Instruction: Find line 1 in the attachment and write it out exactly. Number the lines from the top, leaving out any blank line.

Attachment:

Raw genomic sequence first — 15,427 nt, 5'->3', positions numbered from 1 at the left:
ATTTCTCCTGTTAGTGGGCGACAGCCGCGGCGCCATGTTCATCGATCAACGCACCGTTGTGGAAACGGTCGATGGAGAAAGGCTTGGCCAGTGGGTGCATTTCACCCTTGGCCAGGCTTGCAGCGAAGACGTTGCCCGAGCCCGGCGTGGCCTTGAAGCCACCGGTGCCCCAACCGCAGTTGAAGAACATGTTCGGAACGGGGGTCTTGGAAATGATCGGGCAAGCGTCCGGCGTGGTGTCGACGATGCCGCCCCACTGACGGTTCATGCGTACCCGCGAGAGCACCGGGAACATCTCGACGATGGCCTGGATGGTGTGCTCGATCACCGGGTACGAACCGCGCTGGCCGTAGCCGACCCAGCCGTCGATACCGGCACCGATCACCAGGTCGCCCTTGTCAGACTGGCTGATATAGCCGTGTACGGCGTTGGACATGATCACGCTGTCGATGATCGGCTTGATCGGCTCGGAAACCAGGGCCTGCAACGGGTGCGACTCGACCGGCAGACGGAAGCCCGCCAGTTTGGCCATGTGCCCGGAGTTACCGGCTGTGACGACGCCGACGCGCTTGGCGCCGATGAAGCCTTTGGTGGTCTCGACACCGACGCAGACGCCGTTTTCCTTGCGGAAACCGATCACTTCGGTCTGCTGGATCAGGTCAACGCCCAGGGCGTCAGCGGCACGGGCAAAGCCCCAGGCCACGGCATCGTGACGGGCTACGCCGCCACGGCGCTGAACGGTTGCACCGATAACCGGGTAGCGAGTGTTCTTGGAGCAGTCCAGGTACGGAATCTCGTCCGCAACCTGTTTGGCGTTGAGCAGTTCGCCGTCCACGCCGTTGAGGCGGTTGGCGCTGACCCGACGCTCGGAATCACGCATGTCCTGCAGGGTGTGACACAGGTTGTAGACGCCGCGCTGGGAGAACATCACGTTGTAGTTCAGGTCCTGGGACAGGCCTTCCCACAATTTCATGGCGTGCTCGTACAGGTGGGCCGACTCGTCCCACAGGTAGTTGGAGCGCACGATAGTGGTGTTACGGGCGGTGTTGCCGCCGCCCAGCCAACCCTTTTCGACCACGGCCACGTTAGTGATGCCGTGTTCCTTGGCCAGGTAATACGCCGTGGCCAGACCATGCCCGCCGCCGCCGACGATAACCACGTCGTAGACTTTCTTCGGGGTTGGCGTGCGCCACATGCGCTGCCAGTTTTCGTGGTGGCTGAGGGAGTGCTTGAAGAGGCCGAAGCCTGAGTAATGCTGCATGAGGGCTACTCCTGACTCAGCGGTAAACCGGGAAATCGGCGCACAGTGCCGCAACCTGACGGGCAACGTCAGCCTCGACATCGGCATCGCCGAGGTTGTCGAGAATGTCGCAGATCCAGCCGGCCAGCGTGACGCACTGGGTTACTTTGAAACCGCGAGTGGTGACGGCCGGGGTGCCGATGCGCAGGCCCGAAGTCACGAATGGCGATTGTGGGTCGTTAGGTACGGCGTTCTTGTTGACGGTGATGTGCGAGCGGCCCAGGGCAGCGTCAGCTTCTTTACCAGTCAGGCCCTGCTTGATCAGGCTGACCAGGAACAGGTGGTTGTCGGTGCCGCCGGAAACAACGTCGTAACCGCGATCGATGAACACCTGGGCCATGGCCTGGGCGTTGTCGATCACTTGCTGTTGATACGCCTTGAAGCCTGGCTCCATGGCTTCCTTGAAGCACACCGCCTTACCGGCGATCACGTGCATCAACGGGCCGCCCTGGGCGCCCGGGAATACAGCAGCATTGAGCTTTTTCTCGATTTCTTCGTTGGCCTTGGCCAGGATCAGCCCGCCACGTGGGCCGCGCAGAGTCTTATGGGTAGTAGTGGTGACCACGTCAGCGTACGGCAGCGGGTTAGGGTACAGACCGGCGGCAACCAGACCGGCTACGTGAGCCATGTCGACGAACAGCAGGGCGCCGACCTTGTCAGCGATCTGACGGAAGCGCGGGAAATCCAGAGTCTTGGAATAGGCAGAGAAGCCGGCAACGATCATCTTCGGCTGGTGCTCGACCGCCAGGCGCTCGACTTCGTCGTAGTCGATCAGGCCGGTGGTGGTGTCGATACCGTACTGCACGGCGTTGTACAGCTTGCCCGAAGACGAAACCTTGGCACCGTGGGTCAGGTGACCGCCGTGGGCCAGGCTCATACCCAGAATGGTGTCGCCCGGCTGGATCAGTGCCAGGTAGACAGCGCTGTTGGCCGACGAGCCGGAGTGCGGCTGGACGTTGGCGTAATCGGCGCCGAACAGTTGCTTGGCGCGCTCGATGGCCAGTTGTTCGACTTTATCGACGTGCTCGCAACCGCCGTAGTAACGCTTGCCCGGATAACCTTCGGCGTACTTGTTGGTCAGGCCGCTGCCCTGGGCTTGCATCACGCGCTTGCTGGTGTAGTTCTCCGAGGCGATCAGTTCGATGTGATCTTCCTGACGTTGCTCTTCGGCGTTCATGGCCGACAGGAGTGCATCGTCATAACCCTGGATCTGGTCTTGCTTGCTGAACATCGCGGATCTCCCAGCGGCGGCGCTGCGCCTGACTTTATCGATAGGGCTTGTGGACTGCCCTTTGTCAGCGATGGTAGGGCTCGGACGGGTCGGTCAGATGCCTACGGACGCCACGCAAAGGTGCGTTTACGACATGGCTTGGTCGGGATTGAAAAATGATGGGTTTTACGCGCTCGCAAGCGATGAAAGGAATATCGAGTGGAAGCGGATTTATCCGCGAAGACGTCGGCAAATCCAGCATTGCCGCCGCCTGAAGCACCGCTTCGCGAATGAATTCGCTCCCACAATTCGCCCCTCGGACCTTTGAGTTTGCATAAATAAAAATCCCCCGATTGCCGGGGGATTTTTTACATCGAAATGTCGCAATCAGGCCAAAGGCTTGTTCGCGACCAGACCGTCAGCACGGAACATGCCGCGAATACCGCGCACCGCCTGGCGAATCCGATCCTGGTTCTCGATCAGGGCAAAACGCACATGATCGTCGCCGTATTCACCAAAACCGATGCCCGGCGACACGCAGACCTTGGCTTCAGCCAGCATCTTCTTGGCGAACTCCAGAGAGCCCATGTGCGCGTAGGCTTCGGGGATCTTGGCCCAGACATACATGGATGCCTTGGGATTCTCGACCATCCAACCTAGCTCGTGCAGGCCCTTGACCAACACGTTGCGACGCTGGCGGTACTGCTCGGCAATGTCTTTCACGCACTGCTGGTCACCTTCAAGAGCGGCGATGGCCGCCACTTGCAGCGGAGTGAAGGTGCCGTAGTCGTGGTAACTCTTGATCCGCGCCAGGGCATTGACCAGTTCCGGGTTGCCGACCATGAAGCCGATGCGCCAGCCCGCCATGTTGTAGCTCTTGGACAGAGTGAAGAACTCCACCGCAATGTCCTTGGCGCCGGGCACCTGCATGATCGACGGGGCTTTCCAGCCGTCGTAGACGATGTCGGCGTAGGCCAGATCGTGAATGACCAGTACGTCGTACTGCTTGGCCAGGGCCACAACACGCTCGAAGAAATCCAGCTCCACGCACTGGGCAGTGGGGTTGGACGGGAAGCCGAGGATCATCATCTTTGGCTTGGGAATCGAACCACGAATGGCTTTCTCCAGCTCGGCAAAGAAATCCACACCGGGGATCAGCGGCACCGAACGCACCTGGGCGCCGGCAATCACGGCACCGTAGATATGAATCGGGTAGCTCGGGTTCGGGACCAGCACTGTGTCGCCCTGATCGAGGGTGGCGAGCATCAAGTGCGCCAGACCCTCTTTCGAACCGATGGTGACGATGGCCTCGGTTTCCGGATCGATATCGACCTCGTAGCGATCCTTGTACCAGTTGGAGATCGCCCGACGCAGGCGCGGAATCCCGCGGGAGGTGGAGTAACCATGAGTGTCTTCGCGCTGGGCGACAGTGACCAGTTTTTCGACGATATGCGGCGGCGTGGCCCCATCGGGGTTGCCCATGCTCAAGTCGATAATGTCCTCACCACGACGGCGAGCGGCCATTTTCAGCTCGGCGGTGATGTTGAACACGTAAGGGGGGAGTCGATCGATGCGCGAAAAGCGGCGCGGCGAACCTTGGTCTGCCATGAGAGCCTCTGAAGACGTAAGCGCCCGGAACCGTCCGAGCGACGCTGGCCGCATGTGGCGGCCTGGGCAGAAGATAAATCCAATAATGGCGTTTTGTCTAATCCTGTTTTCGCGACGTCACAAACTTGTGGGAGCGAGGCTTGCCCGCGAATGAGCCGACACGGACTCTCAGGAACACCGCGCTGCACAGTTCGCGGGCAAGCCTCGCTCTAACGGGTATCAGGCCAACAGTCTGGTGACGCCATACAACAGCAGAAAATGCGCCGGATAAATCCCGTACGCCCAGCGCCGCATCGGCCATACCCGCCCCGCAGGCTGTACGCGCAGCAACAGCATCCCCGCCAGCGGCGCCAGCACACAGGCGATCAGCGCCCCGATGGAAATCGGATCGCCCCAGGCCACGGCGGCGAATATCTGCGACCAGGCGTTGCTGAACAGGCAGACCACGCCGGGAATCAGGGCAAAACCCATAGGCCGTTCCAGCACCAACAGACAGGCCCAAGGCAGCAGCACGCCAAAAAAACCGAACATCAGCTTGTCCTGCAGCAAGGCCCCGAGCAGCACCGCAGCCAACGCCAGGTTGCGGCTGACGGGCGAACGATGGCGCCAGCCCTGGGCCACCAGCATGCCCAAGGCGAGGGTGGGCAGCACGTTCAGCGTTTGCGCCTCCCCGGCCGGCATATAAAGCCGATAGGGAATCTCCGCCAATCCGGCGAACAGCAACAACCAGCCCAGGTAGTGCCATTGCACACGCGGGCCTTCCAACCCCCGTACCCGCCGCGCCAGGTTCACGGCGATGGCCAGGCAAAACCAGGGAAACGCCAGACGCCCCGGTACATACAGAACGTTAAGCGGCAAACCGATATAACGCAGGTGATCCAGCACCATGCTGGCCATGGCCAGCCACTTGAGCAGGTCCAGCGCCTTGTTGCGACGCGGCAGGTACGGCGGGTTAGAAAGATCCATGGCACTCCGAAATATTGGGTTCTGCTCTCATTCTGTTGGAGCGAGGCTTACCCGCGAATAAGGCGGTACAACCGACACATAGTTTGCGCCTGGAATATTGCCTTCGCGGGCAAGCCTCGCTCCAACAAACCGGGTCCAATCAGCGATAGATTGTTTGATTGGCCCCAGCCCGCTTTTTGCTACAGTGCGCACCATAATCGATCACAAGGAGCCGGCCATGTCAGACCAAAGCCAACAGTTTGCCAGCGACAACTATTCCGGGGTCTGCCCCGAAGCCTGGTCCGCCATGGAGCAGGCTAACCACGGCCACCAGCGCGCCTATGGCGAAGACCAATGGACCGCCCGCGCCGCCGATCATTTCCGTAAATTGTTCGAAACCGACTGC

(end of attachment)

Raw genomic sequence first — 15,427 nt, 5'->3', positions numbered from 1 at the left: